Thursday, Sept. 18, 2008

Ruminations on Sadness: Dead Confederate and Ne-Yo

By Evan Rytlewski
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Like the murder ballad or songs about cars, sad songs will always have a special place in the American songbook. This week is a great one for sad music, seeing the release of two wonderfully downtrodden albums from wildly different genres:

Dead Confederate - "Wrecking Ball": This one is for everybody who has complained about what a wayward, elite genre indie-rock has become over the last half decade, a balls-out grunge rock that reminds us sounding like Nirvana is a good thing. Harrowed and sometimes screamy, singer Hardy Morris embraces Kurt Cobain's vocal ticks, but these songs are more brooding and expansive than most Cobain wrote, embracing the band's southern-rock roots without embracing southern-rock values. It's heavy, it's deep, it's direct—it's everything I want in a record. Pick this one up. It's the Tha Carter III of rock albums.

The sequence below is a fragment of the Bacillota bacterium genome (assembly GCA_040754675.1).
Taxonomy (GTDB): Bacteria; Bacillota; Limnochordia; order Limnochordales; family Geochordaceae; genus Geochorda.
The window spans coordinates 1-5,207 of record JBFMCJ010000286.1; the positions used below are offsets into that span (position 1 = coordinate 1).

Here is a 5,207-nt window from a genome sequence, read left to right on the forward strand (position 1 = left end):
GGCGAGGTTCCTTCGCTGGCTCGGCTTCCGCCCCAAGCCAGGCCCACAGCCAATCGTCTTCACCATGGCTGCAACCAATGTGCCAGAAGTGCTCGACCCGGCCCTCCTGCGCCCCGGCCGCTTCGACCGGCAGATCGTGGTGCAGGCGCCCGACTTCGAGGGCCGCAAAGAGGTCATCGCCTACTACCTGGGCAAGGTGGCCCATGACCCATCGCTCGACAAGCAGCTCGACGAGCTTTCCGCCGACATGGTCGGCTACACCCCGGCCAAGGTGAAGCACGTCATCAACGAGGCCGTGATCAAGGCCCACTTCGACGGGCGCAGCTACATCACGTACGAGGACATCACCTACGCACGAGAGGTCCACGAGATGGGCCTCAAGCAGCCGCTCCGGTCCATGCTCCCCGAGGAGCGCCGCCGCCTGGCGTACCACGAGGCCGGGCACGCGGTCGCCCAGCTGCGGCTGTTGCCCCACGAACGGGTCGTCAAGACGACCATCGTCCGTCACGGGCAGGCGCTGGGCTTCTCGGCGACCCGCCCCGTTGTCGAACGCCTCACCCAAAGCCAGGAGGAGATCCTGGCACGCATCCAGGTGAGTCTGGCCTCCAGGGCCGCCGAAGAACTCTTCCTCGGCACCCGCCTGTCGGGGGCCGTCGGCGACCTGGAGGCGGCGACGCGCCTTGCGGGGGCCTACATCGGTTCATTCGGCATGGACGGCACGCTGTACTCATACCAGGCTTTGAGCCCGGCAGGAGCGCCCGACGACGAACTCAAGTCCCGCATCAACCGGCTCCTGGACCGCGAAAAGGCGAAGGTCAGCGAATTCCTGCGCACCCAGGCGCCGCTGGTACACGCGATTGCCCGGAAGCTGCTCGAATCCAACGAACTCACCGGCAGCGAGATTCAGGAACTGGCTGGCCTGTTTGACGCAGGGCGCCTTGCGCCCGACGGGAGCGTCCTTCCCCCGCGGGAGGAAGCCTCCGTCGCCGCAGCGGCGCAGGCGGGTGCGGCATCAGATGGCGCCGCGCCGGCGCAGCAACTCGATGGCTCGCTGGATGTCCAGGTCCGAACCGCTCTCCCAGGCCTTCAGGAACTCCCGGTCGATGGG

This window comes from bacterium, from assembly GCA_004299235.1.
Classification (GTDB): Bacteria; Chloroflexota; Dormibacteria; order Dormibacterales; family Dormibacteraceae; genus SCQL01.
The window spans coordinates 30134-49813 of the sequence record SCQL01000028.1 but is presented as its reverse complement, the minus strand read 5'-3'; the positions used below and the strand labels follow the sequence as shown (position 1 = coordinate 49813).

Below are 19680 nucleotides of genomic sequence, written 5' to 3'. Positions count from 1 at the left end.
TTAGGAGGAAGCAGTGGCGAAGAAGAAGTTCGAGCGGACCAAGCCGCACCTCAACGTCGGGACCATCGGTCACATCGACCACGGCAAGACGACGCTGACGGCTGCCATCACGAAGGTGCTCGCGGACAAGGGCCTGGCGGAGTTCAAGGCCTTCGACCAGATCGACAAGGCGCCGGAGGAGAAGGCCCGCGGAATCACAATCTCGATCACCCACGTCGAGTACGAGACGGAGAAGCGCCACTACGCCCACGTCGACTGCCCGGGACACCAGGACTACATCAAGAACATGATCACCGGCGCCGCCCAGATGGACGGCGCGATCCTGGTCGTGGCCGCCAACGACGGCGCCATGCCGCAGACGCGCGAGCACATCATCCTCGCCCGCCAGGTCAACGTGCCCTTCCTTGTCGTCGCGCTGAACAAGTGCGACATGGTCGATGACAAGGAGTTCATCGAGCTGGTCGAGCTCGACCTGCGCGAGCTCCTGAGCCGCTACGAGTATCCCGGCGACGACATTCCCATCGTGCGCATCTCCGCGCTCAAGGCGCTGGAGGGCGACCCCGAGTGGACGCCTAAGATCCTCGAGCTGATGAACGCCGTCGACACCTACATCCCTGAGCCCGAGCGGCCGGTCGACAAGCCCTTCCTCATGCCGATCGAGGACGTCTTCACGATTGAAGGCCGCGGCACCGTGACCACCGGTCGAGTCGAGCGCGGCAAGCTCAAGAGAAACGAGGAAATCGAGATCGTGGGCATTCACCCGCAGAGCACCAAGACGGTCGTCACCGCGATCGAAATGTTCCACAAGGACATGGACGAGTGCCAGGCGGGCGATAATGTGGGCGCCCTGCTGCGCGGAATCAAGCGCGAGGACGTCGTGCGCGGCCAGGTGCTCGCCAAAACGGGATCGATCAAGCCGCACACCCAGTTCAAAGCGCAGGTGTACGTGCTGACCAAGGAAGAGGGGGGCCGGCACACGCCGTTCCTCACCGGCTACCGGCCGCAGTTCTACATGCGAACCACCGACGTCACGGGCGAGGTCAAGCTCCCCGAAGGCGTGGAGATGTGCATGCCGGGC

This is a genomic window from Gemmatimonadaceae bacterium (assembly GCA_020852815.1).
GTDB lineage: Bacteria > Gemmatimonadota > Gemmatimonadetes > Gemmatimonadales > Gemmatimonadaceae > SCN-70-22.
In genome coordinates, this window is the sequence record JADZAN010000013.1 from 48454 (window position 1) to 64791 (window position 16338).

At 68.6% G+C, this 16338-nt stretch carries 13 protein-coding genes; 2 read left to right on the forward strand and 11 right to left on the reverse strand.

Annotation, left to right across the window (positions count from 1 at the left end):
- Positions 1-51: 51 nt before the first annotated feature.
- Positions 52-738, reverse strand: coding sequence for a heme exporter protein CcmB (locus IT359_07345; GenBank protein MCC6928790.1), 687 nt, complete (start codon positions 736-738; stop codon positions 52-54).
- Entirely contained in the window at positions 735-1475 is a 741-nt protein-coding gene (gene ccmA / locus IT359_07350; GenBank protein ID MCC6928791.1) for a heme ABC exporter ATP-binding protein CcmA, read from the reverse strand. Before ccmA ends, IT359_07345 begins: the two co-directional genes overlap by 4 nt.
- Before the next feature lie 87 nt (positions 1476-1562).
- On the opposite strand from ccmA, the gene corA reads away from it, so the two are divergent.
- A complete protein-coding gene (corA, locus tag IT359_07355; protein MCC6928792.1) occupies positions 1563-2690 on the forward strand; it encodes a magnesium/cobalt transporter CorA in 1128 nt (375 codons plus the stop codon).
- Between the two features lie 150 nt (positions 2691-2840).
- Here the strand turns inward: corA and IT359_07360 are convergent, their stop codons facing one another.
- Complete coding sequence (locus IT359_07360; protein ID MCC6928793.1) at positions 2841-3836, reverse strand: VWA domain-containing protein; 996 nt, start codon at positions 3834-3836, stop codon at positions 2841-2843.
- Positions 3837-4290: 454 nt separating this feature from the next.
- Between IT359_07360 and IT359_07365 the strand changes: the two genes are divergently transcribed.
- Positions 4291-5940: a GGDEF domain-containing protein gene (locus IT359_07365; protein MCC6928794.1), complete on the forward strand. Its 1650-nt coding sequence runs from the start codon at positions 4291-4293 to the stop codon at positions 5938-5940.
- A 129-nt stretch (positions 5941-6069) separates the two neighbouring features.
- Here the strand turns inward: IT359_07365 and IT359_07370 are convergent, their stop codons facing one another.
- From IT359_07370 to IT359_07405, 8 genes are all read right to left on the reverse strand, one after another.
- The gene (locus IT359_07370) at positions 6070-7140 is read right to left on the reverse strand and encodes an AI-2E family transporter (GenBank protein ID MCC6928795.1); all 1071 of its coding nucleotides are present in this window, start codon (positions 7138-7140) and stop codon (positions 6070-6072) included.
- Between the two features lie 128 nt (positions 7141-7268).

Ne-Yo - "Year of the Gentleman": Forget that he's rich, famous and suave: Ne-Yo is the Charlie Brown of contemporary R&B, and as irrational as it is, I can't help but feel bad for him. On his third album in three years, nice-guy Ne-Yo is typically luckless, watching as the women he loves cheat on him, dump him and marry other guys. Poor little guy. Though his old-fashioned songs sometimes clash with StarGates' contemporary futro-synth production, Ne-Yo has never sounded more like Stevie Wonder—though Steve Wonder never came across as this helpless.
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